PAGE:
Common Problems with 404 Error Pages

SEO covers many aspects of a Web site, and recommendations can usually be grouped into one of three buckets: technical, content, or linking. It may surprise you to learn that the way a Web site handles 404 error pages can affect search engine rankings. Although some would argue how much negative weighting is placed on sites with inconsistent or custom 404 error pages.

In recent weeks, I’ve seen several mishandled 404s, but one theme seems to return “200 OK” codes to search engine crawlers for 404 pages. The sites doing this are pretty significant sites we’ve looked to engage from an SEO perspective.

In a couple cases through our monitoring of Webmaster Tools, we’ve even discovered client sites with this issue. The last thing you need in the Google index is an error page. But even worse are multiple URLs that were mistyped being returned as “OK.”

Another interesting trend I’ve seen is dynamically generated 301 or 302 redirects that send users to either the home page or a custom error page when someone mistypes the URL from a domain into the browser. For example, if I typed, I’m led to a nice custom 404 error page that offers users a number of choices to find the right page. The key is to understand exactly what kind of response code it returned to the server.

In order to check response codes, I like to use the tool. If I place the mistyped URL above into the box at this page, I get a detailed list of how the page is seen from a crawler’s perspective. The call to the server generates a 301 redirect to the custom 404 page described above, but most important, it returns a “Server Response” of 404 not found.

Because the user is led to a page with more information, they will likely be happy and continue to navigate in order to find what they want. The key is that by the server response code being a 404, the URL won’t be indexed in the search engines and will simply “disappear.”

Now if the response code was “200 OK,” which is a mistake developers sometimes make, a new URL could be indexed (/doesnotexist) with possible duplicate content. The home page is often used to redirect people in the event of a dead or non-existent page.

From a user experience standpoint, it’s arguable if that’s the right choice or if the user should be sent to an error page. I’m sure you can find many people on both sides of that fence. From an SEO perspective, you can end up with duplicate versions of your home page in the search engine indexes, but with bogus URLs.

Tips on 404 Best Practices

Mark Jackson gave us a nice round up of various problems with hosting issues earlier this month.

I also asked Craig Geis, our SEO technical lead who also maintains the SEO Tech Blog, to provide some insights on how improperly handled 404s can be negative from an SEO perspective. He has looked deeply into this issue, and provides some general best practices to follow when deciding how to handle pages that can’t be found.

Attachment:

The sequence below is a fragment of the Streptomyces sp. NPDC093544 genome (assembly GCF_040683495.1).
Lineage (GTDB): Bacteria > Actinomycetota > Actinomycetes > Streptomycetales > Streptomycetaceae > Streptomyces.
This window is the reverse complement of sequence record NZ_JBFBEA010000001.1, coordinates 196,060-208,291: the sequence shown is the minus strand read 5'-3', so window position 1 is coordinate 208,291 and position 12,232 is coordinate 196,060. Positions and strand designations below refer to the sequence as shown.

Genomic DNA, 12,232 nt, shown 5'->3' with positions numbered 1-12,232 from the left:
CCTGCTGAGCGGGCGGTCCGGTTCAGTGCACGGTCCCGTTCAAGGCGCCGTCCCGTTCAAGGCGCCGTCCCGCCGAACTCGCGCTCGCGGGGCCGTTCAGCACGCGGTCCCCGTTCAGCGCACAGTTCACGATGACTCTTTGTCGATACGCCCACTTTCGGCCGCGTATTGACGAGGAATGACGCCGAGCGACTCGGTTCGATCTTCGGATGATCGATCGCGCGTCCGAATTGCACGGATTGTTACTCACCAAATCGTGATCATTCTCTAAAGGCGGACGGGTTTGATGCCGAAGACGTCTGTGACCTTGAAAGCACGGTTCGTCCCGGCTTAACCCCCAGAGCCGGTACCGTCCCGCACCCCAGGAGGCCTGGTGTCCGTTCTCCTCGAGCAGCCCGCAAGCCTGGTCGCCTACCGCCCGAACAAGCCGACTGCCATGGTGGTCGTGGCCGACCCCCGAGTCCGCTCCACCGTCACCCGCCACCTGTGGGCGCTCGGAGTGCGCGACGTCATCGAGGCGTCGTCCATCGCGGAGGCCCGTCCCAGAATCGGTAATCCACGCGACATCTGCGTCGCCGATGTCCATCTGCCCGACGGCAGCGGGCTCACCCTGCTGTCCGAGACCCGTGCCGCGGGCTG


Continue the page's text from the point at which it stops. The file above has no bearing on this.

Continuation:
These aren’t the only ways to deal with this problem. However, from an SEO perspective it would be wise for developers/designers of many large Web sites to heed Geis’s advice:

Without a custom 404 error page, the visitor — human or robot — is left with only two courses of action: to abandon their search or click the back button. Search engines can reduce rankings due to server errors and broken pages. Simple errors such as “404 page not found” in large quantities can make the search engines believe that a site isn’t complete or is under construction and, as a result, they may determine that the site isn’t worthy of strong search engine rankings.

When a nonexistent page is requested from the server, the server should respond with a special “HTTP Status” header value of “404 Not Found,” which may also be followed by custom error-page body content. Incorrectly configured Web-servers that respond with a status header value of “200” (or any other erroneous value) are exposed to significant risk with respect to search engines’ “duplicate content penalties.” This is because the identical content (in this case, the error page content) would be available under a potentially infinite number of URLs.

Custom 404 pages serve several important purposes. First, they return the correct code to the users and to search engine spiders, informing the visitors that the page they were seeking wasn’t found. Second, custom 404 pages present visitors with options about what to do next. Without a custom 404 error page, the visitor — human or robot — is left with only two courses of action: to abandon their search or click the back button. Neither of these are a satisfactory response to an error.

Geis provides specific recommendations to several clients on this issue. So, if you have this problem with your sites, don’t feel like you’re alone. Take care of it because it could potentially be damaging in the long term from a user experience and SEO perspective.

Frank Watson Fires Back

Having just spent the last few days in Munich at SEOktoberfest, I’ve learned some serious black hat methodology — and ways that you can screw with your competitors. Your site’s responses to mistyped pages or to pages that no longer exist should have direction.

Creating sole response pages may be fair, but you really should be more exact in the direction. A 404 should be a redirect to appropriate content, or an “I Give Up” page.

The major corporations are a different story. They screw up the pages, but have things in place to deal with mistakes — not right out of the gate, but close enough to mark when things need to be changed. It is realistically also true that most places do little to recognize what’s going on.

SEOktoberfest was an awesome event. If you missed it, start making comments on the forum so others can be alerted to a topic. Rock on Aussies!

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